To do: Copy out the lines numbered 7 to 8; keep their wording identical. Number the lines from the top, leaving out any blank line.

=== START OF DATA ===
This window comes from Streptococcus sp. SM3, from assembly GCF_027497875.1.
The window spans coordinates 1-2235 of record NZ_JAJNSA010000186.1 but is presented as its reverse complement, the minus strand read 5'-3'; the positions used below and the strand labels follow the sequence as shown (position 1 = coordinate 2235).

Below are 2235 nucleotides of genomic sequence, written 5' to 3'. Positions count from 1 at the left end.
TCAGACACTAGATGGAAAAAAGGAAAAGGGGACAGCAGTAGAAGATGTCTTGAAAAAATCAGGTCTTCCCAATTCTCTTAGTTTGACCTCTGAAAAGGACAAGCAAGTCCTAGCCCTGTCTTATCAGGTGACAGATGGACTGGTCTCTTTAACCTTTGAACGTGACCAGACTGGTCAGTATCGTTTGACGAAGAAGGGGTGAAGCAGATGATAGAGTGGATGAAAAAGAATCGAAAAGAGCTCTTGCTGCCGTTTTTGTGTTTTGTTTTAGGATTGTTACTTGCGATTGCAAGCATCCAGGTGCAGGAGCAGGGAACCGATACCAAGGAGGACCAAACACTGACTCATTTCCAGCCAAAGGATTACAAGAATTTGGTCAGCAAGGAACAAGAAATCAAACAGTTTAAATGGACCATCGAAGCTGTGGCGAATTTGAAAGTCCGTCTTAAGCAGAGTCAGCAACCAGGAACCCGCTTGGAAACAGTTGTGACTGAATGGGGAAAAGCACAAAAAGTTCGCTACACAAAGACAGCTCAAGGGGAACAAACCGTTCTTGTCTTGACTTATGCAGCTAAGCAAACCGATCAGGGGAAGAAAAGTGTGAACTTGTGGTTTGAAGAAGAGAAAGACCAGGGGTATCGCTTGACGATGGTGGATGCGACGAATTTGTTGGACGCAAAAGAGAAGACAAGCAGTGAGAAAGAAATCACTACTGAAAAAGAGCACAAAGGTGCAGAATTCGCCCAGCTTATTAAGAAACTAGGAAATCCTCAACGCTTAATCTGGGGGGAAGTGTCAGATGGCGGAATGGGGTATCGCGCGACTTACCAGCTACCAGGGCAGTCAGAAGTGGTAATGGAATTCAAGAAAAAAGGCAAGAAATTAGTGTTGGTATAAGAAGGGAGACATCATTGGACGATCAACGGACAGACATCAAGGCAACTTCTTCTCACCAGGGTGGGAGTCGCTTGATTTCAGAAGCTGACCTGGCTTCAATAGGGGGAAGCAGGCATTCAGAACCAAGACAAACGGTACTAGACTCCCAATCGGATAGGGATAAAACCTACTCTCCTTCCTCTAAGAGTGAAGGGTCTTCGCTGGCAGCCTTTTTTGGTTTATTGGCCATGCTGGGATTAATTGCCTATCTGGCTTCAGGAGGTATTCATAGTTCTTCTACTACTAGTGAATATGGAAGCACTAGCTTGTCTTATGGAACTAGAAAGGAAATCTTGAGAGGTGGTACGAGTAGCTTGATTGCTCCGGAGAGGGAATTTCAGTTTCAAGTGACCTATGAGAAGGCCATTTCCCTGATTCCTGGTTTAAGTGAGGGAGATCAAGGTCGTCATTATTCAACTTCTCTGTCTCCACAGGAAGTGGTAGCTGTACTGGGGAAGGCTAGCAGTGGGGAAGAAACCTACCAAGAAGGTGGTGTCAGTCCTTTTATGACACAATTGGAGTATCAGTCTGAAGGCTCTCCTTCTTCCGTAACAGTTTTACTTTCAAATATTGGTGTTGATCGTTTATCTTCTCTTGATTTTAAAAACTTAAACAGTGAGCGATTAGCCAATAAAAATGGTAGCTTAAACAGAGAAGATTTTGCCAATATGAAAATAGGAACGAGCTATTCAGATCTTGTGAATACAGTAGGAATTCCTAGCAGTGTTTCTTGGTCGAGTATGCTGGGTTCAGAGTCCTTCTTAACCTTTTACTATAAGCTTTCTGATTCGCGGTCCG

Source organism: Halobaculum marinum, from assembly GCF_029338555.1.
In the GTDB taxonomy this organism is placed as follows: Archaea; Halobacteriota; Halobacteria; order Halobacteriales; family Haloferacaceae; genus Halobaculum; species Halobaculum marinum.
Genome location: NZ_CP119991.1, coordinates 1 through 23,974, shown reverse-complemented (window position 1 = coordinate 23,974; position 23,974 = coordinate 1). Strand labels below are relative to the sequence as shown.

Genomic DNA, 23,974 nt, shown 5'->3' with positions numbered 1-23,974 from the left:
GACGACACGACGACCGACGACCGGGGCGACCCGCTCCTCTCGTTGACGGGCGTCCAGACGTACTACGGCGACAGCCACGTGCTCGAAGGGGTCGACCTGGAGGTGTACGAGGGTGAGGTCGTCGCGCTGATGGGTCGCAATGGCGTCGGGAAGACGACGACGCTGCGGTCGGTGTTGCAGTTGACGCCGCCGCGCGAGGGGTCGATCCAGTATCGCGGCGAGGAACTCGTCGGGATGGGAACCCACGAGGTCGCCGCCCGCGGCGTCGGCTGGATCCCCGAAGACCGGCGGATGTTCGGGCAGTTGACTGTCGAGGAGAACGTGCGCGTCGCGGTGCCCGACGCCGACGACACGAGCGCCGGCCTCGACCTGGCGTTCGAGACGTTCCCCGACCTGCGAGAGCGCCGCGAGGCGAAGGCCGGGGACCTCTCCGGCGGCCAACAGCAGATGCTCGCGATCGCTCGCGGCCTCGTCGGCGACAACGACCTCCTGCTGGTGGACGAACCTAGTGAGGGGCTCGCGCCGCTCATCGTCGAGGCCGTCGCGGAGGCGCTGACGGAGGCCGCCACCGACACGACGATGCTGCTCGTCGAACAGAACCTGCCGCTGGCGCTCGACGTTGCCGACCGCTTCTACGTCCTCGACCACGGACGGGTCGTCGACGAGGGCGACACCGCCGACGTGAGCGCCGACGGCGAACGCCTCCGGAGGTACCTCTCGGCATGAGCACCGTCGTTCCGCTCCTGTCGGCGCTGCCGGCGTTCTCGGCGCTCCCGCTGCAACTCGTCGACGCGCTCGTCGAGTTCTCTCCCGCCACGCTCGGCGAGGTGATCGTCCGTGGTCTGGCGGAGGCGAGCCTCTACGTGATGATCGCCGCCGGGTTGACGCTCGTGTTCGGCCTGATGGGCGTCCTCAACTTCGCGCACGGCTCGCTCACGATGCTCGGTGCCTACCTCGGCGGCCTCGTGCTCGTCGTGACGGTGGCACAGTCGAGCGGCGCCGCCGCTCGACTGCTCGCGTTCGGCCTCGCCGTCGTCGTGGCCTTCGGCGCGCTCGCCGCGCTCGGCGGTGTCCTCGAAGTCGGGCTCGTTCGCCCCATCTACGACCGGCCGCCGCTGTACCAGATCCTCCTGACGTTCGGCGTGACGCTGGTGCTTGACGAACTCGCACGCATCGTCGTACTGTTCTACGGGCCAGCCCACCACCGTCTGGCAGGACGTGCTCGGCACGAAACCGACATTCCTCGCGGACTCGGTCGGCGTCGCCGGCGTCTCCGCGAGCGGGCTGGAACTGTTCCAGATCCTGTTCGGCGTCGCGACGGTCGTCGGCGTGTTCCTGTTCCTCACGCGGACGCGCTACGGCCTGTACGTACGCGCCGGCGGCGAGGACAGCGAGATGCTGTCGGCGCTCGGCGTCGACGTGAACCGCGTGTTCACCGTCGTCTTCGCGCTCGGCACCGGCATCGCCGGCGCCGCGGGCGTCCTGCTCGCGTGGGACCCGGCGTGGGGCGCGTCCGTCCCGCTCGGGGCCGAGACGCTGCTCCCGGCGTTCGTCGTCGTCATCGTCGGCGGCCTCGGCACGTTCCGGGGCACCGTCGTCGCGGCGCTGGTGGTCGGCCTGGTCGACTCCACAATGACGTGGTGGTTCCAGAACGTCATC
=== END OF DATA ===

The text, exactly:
Genome location: NZ_CP119991.1, coordinates 1 through 23,974, shown reverse-complemented (window position 1 = coordinate 23,974; position 23,974 = coordinate 1). Strand labels below are relative to the sequence as shown.

Genomic DNA, 23,974 nt, shown 5'->3' with positions numbered 1-23,974 from the left: